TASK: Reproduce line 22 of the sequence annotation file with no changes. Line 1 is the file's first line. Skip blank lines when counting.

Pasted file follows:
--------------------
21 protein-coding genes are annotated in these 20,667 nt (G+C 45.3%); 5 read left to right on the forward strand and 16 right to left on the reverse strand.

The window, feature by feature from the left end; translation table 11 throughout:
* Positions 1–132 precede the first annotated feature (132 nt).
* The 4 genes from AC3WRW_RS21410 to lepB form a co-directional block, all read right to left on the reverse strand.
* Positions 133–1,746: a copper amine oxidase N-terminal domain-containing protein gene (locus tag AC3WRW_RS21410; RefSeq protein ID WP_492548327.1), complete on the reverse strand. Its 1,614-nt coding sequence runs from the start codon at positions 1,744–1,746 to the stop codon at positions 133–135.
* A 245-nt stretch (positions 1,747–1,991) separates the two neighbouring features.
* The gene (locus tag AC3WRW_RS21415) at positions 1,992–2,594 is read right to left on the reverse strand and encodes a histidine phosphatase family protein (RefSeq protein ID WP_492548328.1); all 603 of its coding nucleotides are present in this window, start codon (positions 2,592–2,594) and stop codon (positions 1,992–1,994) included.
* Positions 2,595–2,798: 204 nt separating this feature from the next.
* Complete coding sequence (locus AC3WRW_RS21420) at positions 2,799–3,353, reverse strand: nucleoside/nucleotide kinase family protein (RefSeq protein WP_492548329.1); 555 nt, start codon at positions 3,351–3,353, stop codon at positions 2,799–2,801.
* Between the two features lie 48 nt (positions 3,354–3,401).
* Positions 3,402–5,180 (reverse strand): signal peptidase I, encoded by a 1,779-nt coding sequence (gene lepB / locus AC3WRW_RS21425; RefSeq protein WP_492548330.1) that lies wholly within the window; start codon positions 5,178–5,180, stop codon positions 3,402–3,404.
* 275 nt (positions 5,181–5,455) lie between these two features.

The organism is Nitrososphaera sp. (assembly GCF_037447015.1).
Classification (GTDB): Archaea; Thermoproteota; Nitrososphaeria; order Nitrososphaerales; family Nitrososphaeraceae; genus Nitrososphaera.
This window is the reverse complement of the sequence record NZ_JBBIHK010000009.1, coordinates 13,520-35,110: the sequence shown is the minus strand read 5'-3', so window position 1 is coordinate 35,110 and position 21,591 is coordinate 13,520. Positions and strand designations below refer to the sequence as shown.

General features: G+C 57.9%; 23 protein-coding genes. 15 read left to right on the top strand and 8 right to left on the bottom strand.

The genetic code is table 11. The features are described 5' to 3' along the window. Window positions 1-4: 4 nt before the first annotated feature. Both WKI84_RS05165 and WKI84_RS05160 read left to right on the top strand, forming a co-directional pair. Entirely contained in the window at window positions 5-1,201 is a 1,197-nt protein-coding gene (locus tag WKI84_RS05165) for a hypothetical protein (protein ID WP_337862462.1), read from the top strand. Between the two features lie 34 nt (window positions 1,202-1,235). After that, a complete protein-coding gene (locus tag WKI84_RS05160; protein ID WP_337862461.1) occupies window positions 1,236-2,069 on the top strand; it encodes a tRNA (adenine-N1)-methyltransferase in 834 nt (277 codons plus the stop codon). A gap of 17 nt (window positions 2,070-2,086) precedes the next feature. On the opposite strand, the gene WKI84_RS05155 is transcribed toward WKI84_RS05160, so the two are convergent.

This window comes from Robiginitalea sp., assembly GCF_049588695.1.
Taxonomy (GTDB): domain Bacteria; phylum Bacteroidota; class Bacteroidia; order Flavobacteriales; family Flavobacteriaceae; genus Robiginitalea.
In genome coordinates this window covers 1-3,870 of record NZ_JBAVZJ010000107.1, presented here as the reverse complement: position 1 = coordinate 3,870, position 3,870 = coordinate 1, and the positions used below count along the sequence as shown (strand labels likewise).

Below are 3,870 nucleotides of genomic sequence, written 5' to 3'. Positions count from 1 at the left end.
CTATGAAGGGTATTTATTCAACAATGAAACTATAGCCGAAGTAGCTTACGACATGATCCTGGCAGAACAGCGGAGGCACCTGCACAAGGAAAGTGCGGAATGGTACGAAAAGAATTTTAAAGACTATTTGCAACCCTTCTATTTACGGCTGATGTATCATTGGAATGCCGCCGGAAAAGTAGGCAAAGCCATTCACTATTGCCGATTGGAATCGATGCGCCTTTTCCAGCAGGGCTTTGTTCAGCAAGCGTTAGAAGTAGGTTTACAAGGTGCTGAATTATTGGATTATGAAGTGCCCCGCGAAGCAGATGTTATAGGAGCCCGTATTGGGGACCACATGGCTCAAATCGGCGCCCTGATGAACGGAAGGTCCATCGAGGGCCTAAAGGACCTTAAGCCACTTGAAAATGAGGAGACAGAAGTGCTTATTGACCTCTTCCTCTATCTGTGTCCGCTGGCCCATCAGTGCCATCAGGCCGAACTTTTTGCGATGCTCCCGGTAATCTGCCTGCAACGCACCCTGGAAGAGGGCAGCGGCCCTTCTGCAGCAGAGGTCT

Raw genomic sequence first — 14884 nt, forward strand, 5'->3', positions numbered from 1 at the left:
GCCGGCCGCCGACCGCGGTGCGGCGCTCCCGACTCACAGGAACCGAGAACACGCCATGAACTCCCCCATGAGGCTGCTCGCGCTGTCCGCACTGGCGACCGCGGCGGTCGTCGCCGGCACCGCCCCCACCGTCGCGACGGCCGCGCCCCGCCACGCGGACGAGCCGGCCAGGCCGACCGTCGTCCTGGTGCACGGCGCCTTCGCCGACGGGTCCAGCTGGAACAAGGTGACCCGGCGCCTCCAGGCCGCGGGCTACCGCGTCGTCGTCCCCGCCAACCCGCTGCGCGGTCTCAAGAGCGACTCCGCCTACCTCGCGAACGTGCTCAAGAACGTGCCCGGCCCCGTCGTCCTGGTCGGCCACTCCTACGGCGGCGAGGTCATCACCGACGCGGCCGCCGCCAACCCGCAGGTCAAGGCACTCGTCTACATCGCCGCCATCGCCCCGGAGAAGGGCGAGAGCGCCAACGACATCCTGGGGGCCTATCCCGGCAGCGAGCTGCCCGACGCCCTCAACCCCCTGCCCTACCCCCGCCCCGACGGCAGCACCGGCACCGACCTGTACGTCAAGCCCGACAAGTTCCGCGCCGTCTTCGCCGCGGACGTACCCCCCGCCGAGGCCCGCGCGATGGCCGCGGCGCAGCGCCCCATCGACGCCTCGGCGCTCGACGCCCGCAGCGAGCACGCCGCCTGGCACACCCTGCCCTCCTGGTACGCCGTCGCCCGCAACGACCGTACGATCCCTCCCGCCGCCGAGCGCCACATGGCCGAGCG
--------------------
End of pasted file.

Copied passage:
CTATGAAGGGTATTTATTCAACAATGAAACTATAGCCGAAGTAGCTTACGACATGATCCTGGCAGAACAGCGGAGGCACCTGCACAAGGAAAGTGCGGAATGGTACGAAAAGAATTTTAAAGACTATTTGCAACCCTTCTATTTACGGCTGATGTATCATTGGAATGCCGCCGGAAAAGTAGGCAAAGCCATTCACTATTGCCGATTGGAATCGATGCGCCTTTTCCAGCAGGGCTTTGTTCAGCAAGCGTTAGAAGTAGGTTTACAAGGTGCTGAATTATTGGATTATGAAGTGCCCCGCGAAGCAGATGTTATAGGAGCCCGTATTGGGGACCACATGGCTCAAATCGGCGCCCTGATGAACGGAAGGTCCATCGAGGGCCTAAAGGACCTTAAGCCACTTGAAAATGAGGAGACAGAAGTGCTTATTGACCTCTTCCTCTATCTGTGTCCGCTGGCCCATCAGTGCCATCAGGCCGAACTTTTTGCGATGCTCCCGGTAATCTGCCTGCAACGCACCCTGGAAGAGGGCAGCGGCCCTTCTGCAGCAGAGGTCT